1.  Losing games.  This is obvious, but it belongs on the list.  Rodriguez finished his three years at Michigan with a 15-22 record.  That winning percentage (.405) is the worst in Michigan history.

2. Losing to rivals.  Rodriguez was 0-6 against Michigan’s two biggest rivals, Ohio State and Michigan State.  If you want to include Penn State, he was 0-9.  He was outscored by a total of 317-140 in those nine games.  It’s unclear how much a couple victories against Ohio State or Michigan State might have affected Rodriguez’s tenure, but wins against Indiana and Purdue don’t carry the same weight.

3. Neutering Scott Shafer.  Shafer has proven to be a solid defensive coordinator at every other stop – Western Michigan, Stanford, and Syracuse.  The former two were prior to Shafer’s hiring at Michigan.  But Rodriguez’s other defensive assistants were proponents of the 3-3-5 and seemed to undermine his authority.  Late in the season, Rodriguez even authorized a mid-season switch of defensive schemes from the 4-3 to a 3-3-5; Michigan subsequently allowed 42 points to Purdue, a team using a converted running back to play QB.  Shafer could have been a good coordinator at Michigan and helped Rodriguez keep his job, but he was fired after the 2008 season because, well, someone’s head needed to roll after a 3-9 season.

4. Hiring Greg Robinson.  Robinson had intermittent success as a coordinator in the NFL and in college.  But just like Shafer, Robinson was a 4-3 or a 3-4 guy.  In my opinion, the defense showed some promise in 2009, when Robinson used safety Steve Brown as an outside linebacker and freshman Craig Roh as a rush linebacker.  However, Rodriguez used the 2009-10 offseason to convert to the 3-3-5, and Robinson was obviously uncomfortable and inexperienced with running that defensive set.  That resulted in 458 points allowed in 2010, an average of 35.2 points per game.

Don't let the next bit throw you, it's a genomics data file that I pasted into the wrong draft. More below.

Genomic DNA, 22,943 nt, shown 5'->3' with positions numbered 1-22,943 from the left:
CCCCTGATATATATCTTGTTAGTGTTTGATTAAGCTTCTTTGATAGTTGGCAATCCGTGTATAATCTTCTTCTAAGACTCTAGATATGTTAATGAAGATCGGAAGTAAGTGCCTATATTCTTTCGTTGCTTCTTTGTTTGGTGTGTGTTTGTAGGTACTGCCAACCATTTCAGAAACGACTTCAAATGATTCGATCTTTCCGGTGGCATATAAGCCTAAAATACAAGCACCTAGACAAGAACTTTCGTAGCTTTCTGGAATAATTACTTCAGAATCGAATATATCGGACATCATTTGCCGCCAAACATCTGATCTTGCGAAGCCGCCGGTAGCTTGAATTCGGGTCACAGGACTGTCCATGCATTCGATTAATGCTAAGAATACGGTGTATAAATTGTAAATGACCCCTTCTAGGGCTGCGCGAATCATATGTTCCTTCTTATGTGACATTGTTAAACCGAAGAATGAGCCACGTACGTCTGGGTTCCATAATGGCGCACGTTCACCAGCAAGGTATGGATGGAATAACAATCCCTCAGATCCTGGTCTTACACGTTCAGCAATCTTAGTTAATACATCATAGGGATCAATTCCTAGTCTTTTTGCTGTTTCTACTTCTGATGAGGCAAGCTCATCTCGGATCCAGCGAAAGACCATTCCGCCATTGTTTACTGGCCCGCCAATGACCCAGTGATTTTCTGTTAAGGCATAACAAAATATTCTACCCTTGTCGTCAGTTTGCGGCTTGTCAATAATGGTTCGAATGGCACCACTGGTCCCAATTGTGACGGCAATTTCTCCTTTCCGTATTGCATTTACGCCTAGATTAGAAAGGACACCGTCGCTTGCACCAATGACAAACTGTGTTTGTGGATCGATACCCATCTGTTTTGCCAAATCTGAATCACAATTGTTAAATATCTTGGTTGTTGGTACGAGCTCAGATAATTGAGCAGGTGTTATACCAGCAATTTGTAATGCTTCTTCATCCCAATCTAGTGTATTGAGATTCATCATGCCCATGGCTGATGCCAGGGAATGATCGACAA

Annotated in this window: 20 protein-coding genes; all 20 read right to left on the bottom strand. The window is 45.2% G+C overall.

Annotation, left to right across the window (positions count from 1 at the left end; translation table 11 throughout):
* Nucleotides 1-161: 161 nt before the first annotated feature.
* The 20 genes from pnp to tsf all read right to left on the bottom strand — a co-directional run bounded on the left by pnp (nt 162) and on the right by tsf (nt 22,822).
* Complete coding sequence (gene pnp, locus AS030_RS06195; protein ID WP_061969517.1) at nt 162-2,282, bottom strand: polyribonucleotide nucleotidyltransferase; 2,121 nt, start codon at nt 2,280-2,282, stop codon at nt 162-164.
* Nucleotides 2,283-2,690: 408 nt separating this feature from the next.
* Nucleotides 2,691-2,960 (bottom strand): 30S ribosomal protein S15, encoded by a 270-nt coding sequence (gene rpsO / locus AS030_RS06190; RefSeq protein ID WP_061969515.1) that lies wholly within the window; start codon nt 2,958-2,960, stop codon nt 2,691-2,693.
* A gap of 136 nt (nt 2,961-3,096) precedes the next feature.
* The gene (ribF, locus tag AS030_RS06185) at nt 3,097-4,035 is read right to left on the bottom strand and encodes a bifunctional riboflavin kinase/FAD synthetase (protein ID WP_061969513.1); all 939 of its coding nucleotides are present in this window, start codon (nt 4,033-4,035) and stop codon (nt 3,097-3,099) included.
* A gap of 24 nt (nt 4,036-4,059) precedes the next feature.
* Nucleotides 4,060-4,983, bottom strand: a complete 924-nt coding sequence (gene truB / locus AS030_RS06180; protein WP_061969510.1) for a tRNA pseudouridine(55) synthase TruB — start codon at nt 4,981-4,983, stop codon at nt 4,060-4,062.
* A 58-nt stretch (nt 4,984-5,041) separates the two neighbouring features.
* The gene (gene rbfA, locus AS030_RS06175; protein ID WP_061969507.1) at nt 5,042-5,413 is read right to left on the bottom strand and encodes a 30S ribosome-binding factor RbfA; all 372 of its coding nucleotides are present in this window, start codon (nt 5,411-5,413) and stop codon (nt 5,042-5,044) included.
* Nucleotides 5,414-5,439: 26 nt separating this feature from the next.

5. Not retaining holdover players from the Carr era.  Michigan was extremely short-handed in 2009, fielding a team of 69 or 70 players who were given scholarships right out of high school.  Some of those players were bound for a career of anonymity, I’m sure, but others were not.  Quarterback Ryan Mallett was vaguely in Heisman contention this season.  Justin Boren became an All-Big Ten guard at Ohio State.  Adrian Arrington chose to enter the NFL Draft (and became only a 7th round choice) a year early.  Rodriguez can’t shoulder the blame entirely for these departures, but there’s no question that a guy like Boren would have been helpful in 2008 and 2009, the former season featuring a starting guard (John Ferrara) that was a mid-season position switcher from defensive tackle.

6. Stretching too much.  The Detroit Free Press reported some trumped-up charges regarding Michigan’s practice schedule, and that sparked an NCAA investigation.  While the charges were blown out of proprtion, they were a black mark on the Michigan program and resulted in probation and some lost practice hours.  Rodriguez wasn’t responsible for everything that went wrong in the compliance department, but his staff did fail to keep track of its countable practice hours accurately and a graduate assistant watched some voluntary 7-on-7s, which is a no-no.

7. Not finding his Steve Slaton.  Pat White got a lot of hype at West Virginia, but running back Steve Slaton was almost as important as White.  And prior to White’s arrival on campus, Rodriguez used running backs like Quincy Wilson and Kay-Jay Harris to great effect.  Rodriguez never found “that guy” at Michigan, partially due to injuries and partially due to recruiting.  Therefore, the offense wasn’t as spectacular as it might have been.  The lack of a running game cost Michigan a couple games throughout his tenure.